Gender and Conflict
We will explore the role of gendered concepts such as masculinity and femininity and their relationship to vulnerability and resilience. In approaching these topics, we will take a nuanced and comparative perspective, acknowledging the wide variety of gendered concepts and interactions that exist in different geographical regions across the globe. This will lead to a more inclusive understanding of how the enduring gender inequalities generated through violence can be enumerated and redressed in post-conflict settlements and the obstacles that interfere with such accounting.
The importance of gender and conflict was emphasized with the allocation of the Nobel Peace Prize of 2018 to two individuals, Nadia Murad a female survivor and witness of sexual violence, and Denis Mukwege, a male advocate and gynecologist, both helpers of women victims of rape. The announcement highlighted “their efforts to end the use of sexual violence as a weapon of war and armed conflict,” noting “both laureates have made a crucial contribution to focusing attention on, and combating, such war crimes.” (Nobel Peace Prize Announcement). As the announcement pointed out, UNSC Resolution 1820 was unanimously adopted a decade ago, condemning the use of sexual violence as an instrument of war, and declaring that “rape and other forms of sexual violence can constitute war crimes (2008).”
Armed conflicts in countries such as the Democratic Republic of Congo, Iraq, Syria, South Sudan, Uganda and Yemen have had a significant effect on civilians. Among those who are most disproportionately affected are women, children, and gender/sexual minorities. Sexual violence is one of the more common forms of violence inflicted on these vulnerable populations during times of conflict. Reducing the vulnerability of these populations and increasing their resilience is essential to promote inclusiveness and justice. Some researchers have also suggested that it can even prevent the occurrence of armed conflicts (UNDESA, 2017). The importance of respecting women and other vulnerable groups (including children and sexual minorities) during conflict is also explicitly stated in numerous international resolutions, such as UNSC Resolution 1325 (2005) and the UN Sustainable Development Goals (2015).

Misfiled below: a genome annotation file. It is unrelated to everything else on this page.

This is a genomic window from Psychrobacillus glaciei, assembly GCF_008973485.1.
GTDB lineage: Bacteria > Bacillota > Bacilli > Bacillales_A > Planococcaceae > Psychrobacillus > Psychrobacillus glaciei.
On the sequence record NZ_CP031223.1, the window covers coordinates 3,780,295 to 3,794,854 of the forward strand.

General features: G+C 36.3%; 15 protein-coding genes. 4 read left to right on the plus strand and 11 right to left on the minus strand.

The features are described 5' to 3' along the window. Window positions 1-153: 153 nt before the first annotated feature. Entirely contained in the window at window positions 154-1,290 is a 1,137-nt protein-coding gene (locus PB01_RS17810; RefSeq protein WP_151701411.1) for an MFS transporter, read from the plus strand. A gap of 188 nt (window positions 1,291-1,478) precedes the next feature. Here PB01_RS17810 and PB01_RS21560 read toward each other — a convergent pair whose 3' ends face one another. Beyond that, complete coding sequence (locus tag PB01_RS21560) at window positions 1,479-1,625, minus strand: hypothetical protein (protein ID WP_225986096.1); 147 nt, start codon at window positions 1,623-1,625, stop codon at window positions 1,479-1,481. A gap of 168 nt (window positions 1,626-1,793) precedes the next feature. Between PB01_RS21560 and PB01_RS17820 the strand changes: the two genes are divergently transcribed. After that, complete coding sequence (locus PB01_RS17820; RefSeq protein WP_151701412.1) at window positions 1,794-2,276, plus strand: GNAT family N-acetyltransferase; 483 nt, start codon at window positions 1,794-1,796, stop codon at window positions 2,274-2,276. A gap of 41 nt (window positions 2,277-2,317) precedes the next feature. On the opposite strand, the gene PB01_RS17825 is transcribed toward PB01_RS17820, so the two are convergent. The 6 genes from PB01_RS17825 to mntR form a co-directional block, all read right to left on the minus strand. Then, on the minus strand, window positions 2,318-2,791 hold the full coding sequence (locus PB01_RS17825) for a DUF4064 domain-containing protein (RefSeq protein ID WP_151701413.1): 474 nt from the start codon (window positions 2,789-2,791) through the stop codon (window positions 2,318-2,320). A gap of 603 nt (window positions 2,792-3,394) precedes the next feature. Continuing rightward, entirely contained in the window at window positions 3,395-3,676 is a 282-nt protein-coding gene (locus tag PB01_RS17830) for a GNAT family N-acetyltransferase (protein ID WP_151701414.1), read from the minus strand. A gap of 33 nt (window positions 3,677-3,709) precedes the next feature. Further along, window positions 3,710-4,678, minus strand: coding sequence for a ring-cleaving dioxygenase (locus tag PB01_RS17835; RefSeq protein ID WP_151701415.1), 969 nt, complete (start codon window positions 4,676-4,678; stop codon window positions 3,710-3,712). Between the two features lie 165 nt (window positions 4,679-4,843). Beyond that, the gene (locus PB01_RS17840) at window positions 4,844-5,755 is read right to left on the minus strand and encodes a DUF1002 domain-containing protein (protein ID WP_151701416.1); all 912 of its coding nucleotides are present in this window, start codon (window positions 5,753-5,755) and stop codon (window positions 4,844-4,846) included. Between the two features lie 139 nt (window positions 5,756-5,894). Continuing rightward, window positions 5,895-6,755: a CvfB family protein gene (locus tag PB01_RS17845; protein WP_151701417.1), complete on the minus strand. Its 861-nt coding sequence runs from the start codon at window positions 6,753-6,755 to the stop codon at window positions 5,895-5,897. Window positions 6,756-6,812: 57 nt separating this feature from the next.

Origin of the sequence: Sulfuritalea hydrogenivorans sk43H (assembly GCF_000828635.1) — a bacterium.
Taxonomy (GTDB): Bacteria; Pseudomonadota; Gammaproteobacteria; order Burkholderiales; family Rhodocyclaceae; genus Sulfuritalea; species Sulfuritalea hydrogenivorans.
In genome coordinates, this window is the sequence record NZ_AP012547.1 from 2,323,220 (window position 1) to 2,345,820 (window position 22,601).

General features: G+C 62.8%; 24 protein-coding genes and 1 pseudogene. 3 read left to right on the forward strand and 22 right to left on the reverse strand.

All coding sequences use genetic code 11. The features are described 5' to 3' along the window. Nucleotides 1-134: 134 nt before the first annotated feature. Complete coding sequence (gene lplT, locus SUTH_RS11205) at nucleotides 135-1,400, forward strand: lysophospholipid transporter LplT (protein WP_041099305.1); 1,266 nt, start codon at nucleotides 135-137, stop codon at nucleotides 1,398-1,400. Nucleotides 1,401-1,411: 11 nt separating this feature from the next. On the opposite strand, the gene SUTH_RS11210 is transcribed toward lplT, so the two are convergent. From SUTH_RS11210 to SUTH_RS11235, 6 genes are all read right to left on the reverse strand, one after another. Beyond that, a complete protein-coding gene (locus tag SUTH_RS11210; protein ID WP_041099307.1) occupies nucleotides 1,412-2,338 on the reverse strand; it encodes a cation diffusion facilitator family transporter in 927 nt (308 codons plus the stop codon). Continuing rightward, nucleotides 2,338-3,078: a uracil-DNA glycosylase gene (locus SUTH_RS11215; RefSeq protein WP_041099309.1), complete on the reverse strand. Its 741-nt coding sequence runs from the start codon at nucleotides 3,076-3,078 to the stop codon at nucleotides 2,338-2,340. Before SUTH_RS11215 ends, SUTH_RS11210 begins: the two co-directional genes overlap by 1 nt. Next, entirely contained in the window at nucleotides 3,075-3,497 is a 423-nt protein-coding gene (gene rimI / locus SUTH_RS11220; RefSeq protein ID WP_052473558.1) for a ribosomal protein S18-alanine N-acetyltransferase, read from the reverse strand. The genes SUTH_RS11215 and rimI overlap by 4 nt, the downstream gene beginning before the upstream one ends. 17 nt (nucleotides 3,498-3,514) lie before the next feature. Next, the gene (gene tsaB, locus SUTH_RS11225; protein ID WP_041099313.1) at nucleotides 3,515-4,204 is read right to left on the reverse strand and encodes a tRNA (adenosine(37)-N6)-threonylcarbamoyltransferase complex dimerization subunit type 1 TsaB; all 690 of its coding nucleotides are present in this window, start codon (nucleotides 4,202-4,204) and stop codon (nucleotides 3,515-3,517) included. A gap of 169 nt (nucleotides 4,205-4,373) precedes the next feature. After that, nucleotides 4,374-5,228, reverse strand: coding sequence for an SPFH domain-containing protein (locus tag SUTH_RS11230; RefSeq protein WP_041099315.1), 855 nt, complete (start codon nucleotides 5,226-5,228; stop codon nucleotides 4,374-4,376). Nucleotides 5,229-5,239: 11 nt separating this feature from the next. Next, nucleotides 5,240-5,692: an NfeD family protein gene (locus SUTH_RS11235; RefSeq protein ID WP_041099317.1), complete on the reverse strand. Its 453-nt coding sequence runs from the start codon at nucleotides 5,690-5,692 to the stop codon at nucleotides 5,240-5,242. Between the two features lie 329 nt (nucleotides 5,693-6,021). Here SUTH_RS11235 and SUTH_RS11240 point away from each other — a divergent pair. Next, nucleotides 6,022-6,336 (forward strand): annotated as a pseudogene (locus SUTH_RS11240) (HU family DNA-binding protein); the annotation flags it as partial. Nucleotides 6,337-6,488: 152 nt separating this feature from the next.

In the academic year 2018-2019, this Theme was preceeded by an Advanced Study Group at The Pufendorf IAS, “ASG Gender and Conflict”. Our work within the group provided us with an opportunity to discuss research and literature pertaining to masculinity, femininity, and sexual violence. We identified three categories of actors involved in sexual violence: perpetrators of sexual violence, victims of this violence, and witnesses/bystanders to this violence.